WHO: Antibiotic overuse so prevalent scraped knee could be deadly
(CBS News) Overuse of antibiotics has become so prevalent that if the trend continues, a normal infection can become deadly, according to statements made by World Health Organization (WHO) Director-General Dr. Margaret Chan.
"Things as common as strep throat or a child's scratched knee could once again kill," she warned.
Speaking at a conference called "Combating antimicrobial resistance: Time for action" in Copenhagen on Wednesday, Chan warned that "drug-resistant pathogens are notorious globe-trotters," saying they easily hop on board with air travelers, are shipped along in globally traded food and have been accelerated through hospital-acquired infections, thanks to the growth of medical tourism.
"We are losing our first-line antimicrobials. Replacement treatments are more costly, more toxic, need much longer durations of treatment, and may require treatment in intensive care units," she said.
Chan explained that patients who have been infected by some drug-resistant pathogens now have an increased mortality rate of about 50 percent. For example, there are now about 650,000 cases of multidrug-resistant tuberculosis strains. Because treatment requires two years of expensive and toxic medication, about 325,000 of those affected will die. The CDC reported in 2008 alone, 8.2 percent of tuberculosis cases in the U.S. were drug-resistant. Though the majority of the cases were from people born overseas, over 18 percent were found in U.S. born patients.
Drug-resistant pathogens might also be found in food. CBS News reported that a study showed that 47 percent of meat sampled from five U.S. cities in 2011 had drug-resistant staph bacteria, or MRSA.
To make matters worse, the most deadly pathogens - which are resistant to the strongest antimicrobials - are being found in more and more hospitals. HealthPop reported that a treatment-resistant form of C. diff bacteria that causes gastroenteritis has contributed to a five-fold increase in deaths from the disease between1999 and 2007. More than 14,500 people a year now die from this strain of the disease, up from 2,700 in 1999.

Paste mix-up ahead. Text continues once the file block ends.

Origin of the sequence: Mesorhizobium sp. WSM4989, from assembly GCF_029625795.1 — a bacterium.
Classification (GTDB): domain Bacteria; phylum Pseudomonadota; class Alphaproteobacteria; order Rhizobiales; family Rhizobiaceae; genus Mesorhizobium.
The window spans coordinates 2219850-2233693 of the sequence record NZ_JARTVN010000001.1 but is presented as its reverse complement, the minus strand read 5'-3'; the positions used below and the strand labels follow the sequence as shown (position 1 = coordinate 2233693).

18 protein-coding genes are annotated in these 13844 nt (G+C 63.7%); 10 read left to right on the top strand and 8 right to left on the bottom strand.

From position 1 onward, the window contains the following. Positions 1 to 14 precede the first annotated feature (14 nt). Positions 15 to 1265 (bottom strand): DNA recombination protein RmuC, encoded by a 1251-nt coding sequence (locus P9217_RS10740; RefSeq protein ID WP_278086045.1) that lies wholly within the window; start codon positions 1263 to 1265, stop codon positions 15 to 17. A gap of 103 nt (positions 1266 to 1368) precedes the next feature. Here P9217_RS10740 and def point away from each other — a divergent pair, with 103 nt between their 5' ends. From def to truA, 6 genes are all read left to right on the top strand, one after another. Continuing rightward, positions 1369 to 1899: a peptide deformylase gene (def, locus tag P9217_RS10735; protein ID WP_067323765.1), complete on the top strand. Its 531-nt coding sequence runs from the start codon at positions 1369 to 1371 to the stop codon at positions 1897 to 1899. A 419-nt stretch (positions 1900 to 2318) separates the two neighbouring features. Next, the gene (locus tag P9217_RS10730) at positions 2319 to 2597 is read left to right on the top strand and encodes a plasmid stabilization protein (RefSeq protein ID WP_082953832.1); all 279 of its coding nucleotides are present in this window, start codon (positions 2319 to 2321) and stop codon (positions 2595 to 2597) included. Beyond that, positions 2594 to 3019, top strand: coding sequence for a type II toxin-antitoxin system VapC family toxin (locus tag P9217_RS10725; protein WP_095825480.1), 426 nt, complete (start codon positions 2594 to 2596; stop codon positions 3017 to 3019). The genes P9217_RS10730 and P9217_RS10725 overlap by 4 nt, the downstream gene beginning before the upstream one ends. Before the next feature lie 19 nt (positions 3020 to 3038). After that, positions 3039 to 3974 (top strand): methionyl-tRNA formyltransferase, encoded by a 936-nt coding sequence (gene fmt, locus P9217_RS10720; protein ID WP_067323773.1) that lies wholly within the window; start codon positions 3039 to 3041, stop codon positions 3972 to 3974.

With antibiotics becoming less effective, more complex procedures like organ transplants and caring for preterm infants could become too risky and difficult to do.
The problem is many drug companies see no point in investing to develop better antimicrobial drugs because they will just be rendered ineffective in a few years because of overuse. "It's simply not profitable for them," Dr. William Schaffner, chairman of preventive medicine at Vanderbilt University Medical Center in Nashville, told ABC News. He compared the problem to Ford creating a car that people would drive only if all other cars were not working.
"If you create a new drug to reduce cholesterol, people will be taking that drug every day for the rest of their lives. But you only take antibiotics for a week or maybe 10 days," he explained.
The Director-General said that doctors need to prescribe antibiotics appropriately and only when necessary. She said there also needs to be an overhaul in how much antibiotics are used in food production, and more needs to be done to stop substandard and counterfeit medications.
In January, the FDA announced it's restricting the amounts of cephalosporin antibiotics used in cattle and livestock, citing concerns that people would be resistant to the drug if they develop a life-threatening disease, like pneumonia or meningitis.
"If current trends continue unabated, the future is easy to predict. Some experts say we are moving back to the pre-antibiotic era. No. This will be a post-antibiotic era," Chan said. "In terms of new replacement antibiotics, the pipeline is virtually dry...The cupboard is nearly bare."
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